What consumerism really is, at its worst is getting people to buy things that don’t actually improve their lives.

Jeff Bezos

Long before Amazon made ecommerce the most frictionless action we’ve ever seen, shopping malls mastered the art of purchasing behaviors.

Malls were once the pinnacle, the perfection of American consumerism. They were this beautiful mishmash of optionality and experience. By design, people flowed between the “big box stores”, small chains, and kiosks like a choreographed ballet. They were this consumerist creation that routinely got people to spend more money than they anticipated (which sounds oddly familiar to Amazon).

Today, many of our malls are dying. Credit Suisse estimates that 20-25% of malls will shutter over the next 5 years. We’re reaching the end of an era.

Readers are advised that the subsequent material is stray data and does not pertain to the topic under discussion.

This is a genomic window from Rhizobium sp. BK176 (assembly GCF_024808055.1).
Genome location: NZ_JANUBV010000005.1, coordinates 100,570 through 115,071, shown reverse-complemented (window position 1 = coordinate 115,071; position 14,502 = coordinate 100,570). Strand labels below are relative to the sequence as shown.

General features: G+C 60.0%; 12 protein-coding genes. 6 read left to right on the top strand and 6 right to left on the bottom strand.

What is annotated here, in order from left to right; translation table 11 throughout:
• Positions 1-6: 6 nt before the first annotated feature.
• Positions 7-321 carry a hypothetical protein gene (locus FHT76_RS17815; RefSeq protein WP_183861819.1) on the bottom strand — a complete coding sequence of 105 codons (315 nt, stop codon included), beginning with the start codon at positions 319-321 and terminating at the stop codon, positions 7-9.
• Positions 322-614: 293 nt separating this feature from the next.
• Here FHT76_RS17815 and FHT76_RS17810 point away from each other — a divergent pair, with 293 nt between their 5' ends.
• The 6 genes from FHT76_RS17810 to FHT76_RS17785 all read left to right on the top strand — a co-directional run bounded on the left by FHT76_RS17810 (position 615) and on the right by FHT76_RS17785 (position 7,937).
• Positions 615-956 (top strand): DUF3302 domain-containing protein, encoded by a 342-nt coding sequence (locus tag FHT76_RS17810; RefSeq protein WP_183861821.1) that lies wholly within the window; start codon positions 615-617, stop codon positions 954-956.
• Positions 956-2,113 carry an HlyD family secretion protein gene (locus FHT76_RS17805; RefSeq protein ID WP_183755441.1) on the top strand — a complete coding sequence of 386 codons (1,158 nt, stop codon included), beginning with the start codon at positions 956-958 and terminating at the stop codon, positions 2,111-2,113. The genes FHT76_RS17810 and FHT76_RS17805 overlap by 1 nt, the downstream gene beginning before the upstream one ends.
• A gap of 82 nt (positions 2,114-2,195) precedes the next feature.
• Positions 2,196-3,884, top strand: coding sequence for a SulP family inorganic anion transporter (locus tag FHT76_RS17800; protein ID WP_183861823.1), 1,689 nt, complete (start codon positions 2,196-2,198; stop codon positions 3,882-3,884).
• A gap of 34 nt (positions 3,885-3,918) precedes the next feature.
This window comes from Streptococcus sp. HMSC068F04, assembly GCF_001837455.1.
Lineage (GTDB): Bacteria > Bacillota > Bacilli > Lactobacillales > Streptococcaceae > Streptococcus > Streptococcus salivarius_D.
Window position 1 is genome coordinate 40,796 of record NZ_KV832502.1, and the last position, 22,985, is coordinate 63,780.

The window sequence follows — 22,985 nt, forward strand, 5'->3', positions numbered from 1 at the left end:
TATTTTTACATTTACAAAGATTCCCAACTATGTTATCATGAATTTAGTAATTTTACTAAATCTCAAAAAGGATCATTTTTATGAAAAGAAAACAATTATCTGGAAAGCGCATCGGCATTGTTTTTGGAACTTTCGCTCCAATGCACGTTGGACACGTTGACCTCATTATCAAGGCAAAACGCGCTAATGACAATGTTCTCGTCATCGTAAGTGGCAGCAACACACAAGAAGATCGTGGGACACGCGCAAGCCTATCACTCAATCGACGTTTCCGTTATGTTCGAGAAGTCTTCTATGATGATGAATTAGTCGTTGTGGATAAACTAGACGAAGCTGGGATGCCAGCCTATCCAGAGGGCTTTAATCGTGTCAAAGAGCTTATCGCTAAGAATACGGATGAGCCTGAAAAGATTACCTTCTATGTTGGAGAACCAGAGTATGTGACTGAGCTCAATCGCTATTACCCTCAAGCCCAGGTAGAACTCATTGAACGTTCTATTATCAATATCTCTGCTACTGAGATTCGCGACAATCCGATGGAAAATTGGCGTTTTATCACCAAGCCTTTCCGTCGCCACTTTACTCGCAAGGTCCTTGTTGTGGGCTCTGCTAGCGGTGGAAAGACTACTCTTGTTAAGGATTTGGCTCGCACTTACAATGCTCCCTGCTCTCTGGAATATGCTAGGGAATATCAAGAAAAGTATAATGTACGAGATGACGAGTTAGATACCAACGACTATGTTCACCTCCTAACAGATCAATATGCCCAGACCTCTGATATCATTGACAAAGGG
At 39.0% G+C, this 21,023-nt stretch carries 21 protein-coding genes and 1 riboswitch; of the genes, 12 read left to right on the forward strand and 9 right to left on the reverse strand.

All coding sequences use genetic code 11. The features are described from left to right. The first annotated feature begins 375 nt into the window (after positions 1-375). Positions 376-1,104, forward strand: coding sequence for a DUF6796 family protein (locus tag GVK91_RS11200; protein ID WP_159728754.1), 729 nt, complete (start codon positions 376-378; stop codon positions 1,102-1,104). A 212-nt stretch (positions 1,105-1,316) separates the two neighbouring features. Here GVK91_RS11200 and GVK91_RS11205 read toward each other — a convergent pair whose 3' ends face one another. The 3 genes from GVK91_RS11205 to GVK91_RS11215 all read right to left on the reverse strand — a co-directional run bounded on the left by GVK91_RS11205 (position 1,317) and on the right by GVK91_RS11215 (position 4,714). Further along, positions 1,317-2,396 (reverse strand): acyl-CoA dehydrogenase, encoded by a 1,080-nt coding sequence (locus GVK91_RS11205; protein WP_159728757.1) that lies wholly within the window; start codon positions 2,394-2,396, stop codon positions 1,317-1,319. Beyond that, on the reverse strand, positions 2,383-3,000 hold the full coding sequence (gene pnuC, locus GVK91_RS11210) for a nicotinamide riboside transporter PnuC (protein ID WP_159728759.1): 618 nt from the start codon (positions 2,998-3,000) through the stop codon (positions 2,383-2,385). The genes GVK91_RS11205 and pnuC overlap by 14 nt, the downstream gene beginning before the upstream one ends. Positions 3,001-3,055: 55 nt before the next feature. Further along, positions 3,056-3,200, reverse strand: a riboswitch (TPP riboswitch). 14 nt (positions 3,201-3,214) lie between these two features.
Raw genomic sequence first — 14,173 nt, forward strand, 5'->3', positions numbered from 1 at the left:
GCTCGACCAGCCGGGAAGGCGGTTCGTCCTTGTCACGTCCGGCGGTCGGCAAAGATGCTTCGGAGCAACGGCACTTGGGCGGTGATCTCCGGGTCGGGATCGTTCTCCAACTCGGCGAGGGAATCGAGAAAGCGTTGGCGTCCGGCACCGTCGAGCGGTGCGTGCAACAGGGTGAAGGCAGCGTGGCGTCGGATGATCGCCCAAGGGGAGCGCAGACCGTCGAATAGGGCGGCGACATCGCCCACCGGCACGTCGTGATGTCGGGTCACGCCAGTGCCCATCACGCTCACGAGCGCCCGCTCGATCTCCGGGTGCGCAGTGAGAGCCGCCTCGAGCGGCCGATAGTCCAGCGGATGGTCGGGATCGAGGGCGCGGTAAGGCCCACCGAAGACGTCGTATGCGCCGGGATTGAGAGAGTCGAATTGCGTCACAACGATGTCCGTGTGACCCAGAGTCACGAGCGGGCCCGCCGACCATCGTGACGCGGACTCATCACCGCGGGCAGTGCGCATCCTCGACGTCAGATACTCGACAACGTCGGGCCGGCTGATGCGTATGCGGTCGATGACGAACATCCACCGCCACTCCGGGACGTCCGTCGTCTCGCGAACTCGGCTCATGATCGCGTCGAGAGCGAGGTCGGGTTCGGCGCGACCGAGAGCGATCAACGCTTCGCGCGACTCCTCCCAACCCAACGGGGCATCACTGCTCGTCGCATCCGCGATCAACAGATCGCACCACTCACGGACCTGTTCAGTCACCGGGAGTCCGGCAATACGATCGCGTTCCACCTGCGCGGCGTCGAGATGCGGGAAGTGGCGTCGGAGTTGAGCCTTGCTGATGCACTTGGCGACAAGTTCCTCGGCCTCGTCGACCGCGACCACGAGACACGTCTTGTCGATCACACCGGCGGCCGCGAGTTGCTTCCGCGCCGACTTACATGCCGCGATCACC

But, the people who wallow in the past will miss out on the opportunity of the future. With the death of shopping malls, there’s going to be a massive real estate void to fill.

Shopping malls are almost always strategically placed in and around cities to capture the largest population while ensuring easy access by car (and semi-truck). Logistically, they already make sense.

These are some of the concepts I envision filling this space:

  • Housing complexes
  • Drone airports for last-mile delivery
  • Community centers focused on experiences not sales
  • Satellite college campuses
  • Medical centers
  • Megachurches

The Future of Retail is not chiseled in ecommerce stone, yet. Physical stores can still capture the hearts (and dollars) of shoppers, but their strategies must adapt to the times.